More Than Love Letters by Rosy Thornton

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More Than Love Letters by Rosy Thornton

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Category: Women's Fiction
Rating: 4.5/5
Reviewer: Sue Fairhead
Reviewed by Sue Fairhead
Summary: Margaret cares passionately about many things. Her MP assumes she is an old biddy until he meets her... a novel told entirely in letters.
Buy? Yes Borrow? Yes
Pages: 352 Date: April 2007
Publisher: Headline Review
ISBN: 978-0755333875

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This novel opens with several letters from Margaret Hayton to her MP, Richard Slater. She writes about greenhouse gases, dangerous wire in a park, the lack of waste bins, and taxes on women's sanitary products. She treats them all with equal passion... and he responds with exactly the same form letter each time, assuring her that he will be looking into the matter in the near future.

It made me smile. I thought Margaret was a middle-aged or elderly do-gooder.

Then come the minutes of a meeting of the bizarrely named WITCH (Women of Ipswich Together Combating Homelessness), at which Margaret is adopted as a new member.

And then there is a letter from Margaret to her grandmother... which made me blink a couple of times, and realise that she must be younger than I had thought. It also made me wonder when the novel was going to start. So I flicked ahead a few pages... and a few more... and realised that the entire book consisted of letters, interspersed with few more minutes of meetings and perhaps a memo or two. A classic epistolary novel, in other words. It's not a style that generally appeals to me - I tend to skip over letters when they appear in the midst of regular novels. But I already wanted to know more about this intriguing Margaret, so I kept reading.

I'm glad I did. Margaret turns out to be a twenty-four year old primary school teacher. She corresponds not just with her grandmother, but with her good friend Becs who teaches in an inner city school and has an insatiable appetite for men. She and Becs like to surprise each other with erudite words thrown in the middle of sentences, and give each other points out of ten for them.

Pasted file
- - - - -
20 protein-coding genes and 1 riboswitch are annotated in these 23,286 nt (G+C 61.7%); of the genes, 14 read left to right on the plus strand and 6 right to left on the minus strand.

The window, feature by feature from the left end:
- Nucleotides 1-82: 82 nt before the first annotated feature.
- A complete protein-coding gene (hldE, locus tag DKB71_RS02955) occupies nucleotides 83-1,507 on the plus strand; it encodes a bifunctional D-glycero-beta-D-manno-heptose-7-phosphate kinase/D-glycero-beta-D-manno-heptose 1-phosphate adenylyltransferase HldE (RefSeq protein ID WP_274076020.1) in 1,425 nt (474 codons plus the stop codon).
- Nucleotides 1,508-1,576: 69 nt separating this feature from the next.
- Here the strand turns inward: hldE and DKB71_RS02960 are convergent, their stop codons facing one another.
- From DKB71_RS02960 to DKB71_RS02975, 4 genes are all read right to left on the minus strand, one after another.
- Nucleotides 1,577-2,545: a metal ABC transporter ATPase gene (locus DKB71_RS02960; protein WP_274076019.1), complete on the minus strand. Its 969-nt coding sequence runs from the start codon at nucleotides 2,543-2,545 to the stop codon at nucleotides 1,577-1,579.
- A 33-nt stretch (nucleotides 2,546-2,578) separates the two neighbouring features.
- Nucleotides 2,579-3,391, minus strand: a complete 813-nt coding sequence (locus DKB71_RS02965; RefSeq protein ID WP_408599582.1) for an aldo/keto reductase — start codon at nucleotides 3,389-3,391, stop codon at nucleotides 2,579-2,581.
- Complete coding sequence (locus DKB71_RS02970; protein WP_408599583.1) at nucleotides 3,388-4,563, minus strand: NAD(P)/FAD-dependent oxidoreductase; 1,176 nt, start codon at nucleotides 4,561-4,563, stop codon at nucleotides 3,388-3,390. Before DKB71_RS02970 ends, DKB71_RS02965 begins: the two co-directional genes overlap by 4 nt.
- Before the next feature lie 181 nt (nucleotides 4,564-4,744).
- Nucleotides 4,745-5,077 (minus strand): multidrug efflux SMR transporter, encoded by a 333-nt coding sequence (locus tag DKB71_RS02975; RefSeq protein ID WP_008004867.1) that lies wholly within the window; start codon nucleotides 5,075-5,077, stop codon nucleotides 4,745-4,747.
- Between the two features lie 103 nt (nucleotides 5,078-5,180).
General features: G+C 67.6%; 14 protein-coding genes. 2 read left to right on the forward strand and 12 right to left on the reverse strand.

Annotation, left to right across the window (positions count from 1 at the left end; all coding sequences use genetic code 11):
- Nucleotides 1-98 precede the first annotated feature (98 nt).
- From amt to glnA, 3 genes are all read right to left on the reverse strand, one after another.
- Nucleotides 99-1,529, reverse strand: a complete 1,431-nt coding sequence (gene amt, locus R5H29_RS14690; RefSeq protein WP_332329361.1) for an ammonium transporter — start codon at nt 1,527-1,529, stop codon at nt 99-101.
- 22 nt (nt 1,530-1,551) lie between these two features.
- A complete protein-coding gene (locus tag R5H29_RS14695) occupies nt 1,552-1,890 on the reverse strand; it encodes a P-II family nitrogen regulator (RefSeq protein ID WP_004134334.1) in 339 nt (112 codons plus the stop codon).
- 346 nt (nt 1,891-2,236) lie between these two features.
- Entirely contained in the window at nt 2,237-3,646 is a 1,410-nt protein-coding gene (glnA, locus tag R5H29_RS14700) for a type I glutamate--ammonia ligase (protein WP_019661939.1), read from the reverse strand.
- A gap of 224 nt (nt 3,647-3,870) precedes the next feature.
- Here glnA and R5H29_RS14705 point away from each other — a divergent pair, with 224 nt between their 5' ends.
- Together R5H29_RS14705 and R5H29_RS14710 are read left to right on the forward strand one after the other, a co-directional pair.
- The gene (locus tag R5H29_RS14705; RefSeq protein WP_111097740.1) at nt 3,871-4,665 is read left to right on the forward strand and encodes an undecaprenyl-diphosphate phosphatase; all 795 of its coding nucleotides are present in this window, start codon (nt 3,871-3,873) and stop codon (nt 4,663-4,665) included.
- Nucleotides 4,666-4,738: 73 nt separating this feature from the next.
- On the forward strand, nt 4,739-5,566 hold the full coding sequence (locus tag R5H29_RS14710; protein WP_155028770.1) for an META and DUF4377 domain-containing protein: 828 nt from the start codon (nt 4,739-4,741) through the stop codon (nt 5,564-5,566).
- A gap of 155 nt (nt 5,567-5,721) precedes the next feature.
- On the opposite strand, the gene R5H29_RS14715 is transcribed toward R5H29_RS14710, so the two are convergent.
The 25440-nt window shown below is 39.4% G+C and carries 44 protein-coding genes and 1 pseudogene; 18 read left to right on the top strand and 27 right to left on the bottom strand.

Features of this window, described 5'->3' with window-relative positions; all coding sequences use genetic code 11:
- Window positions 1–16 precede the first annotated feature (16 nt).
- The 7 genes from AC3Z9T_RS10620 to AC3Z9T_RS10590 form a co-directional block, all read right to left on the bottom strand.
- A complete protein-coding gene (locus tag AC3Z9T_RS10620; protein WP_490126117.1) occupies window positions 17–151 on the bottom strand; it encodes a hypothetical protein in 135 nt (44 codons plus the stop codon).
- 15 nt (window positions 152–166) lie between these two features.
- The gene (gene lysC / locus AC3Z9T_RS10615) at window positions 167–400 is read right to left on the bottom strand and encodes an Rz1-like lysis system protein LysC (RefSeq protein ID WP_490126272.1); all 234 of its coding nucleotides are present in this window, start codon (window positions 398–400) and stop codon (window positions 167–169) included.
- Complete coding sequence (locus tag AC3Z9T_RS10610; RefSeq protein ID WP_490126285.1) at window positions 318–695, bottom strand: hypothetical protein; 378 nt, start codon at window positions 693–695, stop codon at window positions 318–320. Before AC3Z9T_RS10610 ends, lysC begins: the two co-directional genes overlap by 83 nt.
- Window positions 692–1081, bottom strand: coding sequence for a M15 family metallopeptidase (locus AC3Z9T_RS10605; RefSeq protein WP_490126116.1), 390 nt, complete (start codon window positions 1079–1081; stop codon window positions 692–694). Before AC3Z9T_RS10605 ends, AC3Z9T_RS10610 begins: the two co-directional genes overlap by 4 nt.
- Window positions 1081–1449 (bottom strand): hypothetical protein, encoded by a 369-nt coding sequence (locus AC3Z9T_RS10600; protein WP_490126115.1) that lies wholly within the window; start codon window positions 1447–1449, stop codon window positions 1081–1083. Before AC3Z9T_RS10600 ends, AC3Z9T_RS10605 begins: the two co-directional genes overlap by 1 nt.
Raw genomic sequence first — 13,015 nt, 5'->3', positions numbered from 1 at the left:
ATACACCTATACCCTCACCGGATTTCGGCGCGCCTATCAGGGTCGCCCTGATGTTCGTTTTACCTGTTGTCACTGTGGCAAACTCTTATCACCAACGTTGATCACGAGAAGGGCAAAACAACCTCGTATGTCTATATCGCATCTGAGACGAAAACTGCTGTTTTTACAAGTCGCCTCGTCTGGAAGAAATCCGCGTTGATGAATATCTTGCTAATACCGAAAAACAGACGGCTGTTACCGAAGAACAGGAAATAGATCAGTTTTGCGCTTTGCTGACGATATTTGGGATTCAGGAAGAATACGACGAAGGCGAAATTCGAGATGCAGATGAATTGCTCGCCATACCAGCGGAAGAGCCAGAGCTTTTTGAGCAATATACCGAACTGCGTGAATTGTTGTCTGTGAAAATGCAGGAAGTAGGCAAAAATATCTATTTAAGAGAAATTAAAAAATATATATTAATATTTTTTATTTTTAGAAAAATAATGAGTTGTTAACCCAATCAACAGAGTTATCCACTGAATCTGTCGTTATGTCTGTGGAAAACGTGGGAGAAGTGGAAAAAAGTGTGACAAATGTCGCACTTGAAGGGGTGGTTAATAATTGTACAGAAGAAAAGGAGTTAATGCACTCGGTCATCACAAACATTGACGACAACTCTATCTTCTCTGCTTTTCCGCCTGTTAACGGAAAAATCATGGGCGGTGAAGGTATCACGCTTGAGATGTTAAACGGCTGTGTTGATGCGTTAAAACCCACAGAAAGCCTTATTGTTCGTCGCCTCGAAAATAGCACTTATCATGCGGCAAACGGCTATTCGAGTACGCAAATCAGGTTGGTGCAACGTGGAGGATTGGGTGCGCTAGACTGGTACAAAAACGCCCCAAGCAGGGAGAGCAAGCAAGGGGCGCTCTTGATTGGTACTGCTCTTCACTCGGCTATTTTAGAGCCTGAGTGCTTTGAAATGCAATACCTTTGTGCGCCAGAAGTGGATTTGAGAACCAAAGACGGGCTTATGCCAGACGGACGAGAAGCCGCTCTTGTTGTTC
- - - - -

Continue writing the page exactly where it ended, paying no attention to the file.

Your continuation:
There are also emails from Richard Slater to a friend of his, another MP. He, too, assumes that Margaret is an elderly do-gooder until he actually meets her, and finds her extremely attractive...

It's all very cleverly done. The styles of letters are different enough to show the characters of the people concerned, and the story gradually builds up through the various correspondence. None of it felt false, and although there is a fairly large cast in the book, I found that I could see them through Margaret's eyes (mostly) and get to know them gradually.

It's not just a romance, although that's a thread running through the book. There's an examination of the problem of the homeless, particularly refugees from abroad. There's a serious, sometimes shocking look at the long-term effects of incestuous child abuse. And there's a lighter look at the mistakes and misunderstandings that can so easily arise in the media. It's thought-provoking in these ways and others, without in any way preaching. Although it took me a little while to get into it, I found it difficult to put down once I had got about fifty pages in.

It's much better written and deeper than typical chick-lit, despite the frothy looking pastel cover to the book. With characters of all ages, it would probably appeal to most women, and perhaps even some men. It reminded me somewhat of the novels by Libby Purves, which also manage to combine a good story with some very thought-provoking issues.

Definitely recommended. If you like this, you might also like The Crowded Bed by Mary Cavanagh, Keep Me Posted by Lisa Beazley or Blue Slipper Bay by Wendy K Harris.

Many thanks to the author for sending the book.

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